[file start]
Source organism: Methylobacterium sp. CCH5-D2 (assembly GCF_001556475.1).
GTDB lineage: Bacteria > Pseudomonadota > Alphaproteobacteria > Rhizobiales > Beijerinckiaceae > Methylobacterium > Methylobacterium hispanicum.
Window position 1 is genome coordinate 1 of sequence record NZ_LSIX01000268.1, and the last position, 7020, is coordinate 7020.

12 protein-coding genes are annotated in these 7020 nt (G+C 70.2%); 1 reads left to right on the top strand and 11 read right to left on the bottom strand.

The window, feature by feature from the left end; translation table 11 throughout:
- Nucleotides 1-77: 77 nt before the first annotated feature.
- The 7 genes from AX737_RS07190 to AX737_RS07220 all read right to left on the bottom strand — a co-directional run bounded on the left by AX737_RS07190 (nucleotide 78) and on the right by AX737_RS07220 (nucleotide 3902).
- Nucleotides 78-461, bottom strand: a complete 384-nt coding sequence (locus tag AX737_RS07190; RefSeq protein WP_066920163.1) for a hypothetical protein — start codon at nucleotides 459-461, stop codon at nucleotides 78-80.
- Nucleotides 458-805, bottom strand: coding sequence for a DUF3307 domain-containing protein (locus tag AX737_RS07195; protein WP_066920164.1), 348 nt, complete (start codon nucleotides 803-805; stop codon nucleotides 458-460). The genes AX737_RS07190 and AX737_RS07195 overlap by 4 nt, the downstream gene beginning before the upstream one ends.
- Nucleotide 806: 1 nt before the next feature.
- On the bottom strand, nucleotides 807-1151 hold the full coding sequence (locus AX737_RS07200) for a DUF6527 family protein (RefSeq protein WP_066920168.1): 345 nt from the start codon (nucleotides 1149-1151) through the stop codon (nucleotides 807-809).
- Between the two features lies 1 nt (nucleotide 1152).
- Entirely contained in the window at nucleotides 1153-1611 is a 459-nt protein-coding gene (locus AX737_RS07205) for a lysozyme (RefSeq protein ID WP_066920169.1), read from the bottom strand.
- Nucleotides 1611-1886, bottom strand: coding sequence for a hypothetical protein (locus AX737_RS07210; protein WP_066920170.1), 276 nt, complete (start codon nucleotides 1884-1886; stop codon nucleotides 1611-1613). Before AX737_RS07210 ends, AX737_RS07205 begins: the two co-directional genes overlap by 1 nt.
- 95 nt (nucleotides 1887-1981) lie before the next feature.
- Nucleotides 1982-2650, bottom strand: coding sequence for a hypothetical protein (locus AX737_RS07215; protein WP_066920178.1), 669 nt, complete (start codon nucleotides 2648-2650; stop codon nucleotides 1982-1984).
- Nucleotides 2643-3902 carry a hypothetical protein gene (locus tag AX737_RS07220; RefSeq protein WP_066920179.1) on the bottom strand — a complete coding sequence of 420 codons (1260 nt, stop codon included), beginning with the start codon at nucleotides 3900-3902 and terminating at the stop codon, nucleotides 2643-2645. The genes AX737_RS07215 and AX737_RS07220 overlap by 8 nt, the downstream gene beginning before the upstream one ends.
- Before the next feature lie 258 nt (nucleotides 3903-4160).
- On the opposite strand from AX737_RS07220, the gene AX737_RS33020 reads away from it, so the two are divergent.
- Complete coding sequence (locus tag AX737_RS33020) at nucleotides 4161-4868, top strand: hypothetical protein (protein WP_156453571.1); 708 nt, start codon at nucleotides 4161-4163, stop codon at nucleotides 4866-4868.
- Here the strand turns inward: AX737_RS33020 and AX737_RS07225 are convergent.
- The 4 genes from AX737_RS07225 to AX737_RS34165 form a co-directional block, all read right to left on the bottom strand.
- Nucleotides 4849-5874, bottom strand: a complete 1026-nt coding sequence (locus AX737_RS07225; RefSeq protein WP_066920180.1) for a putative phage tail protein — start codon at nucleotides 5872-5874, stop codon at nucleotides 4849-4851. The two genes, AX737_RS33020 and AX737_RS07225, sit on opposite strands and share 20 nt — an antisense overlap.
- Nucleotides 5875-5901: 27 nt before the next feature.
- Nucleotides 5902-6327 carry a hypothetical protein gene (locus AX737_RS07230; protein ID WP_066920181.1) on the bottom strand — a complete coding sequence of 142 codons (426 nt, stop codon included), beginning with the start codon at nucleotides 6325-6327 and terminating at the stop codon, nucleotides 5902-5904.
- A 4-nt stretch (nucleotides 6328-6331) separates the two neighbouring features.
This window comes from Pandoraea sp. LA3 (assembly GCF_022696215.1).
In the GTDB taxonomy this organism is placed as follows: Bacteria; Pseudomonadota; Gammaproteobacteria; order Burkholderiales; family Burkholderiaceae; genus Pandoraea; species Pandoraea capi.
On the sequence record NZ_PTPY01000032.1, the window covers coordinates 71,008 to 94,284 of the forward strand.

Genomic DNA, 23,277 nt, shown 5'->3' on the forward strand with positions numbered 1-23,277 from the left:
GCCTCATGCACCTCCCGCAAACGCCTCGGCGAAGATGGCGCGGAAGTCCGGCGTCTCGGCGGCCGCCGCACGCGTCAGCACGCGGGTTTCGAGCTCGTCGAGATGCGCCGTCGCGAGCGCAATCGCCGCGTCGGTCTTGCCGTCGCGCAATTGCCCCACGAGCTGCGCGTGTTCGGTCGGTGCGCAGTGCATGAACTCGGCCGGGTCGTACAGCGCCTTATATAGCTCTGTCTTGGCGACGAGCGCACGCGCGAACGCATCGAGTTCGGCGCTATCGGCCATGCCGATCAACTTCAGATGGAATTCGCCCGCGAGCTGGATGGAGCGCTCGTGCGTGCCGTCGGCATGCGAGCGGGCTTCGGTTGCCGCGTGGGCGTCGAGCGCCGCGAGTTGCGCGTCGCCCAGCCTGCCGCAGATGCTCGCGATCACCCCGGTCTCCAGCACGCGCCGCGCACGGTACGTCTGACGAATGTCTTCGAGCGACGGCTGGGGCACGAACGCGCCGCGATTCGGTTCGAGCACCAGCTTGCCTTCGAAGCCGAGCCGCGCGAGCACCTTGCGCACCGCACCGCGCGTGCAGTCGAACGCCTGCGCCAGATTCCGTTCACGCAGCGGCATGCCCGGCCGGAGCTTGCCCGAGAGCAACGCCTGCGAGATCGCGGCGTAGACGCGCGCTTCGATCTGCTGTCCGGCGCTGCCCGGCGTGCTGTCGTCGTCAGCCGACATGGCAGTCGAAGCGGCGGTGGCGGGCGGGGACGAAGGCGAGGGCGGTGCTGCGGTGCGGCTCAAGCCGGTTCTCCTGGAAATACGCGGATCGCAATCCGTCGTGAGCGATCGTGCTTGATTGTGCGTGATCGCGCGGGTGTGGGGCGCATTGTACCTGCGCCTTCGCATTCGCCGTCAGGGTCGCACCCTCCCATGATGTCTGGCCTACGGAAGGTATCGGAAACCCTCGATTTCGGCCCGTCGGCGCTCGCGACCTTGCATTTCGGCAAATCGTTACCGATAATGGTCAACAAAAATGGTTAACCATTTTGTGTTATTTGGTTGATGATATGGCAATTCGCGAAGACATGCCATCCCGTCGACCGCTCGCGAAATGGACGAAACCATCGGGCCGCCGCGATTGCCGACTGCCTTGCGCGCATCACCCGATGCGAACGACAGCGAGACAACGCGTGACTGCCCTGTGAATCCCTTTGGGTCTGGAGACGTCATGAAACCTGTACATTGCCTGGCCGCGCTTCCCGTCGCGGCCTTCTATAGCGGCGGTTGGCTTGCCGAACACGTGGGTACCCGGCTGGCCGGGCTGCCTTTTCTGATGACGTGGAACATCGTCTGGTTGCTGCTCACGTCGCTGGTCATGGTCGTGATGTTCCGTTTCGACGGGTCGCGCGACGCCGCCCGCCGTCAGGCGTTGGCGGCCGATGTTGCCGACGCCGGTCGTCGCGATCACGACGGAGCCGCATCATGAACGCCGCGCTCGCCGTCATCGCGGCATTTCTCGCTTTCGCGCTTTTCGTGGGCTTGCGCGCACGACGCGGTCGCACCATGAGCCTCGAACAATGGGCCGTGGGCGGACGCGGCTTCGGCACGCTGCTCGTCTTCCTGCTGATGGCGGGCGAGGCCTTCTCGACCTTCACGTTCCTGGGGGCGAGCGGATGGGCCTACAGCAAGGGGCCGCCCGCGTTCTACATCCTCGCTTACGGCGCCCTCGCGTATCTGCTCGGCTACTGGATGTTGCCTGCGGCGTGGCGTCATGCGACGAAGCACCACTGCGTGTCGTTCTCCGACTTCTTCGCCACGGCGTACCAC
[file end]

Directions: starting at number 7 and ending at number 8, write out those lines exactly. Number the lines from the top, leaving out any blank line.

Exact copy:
- The 7 genes from AX737_RS07190 to AX737_RS07220 all read right to left on the bottom strand — a co-directional run bounded on the left by AX737_RS07190 (nucleotide 78) and on the right by AX737_RS07220 (nucleotide 3902).
- Nucleotides 78-461, bottom strand: a complete 384-nt coding sequence (locus tag AX737_RS07190; RefSeq protein WP_066920163.1) for a hypothetical protein — start codon at nucleotides 459-461, stop codon at nucleotides 78-80.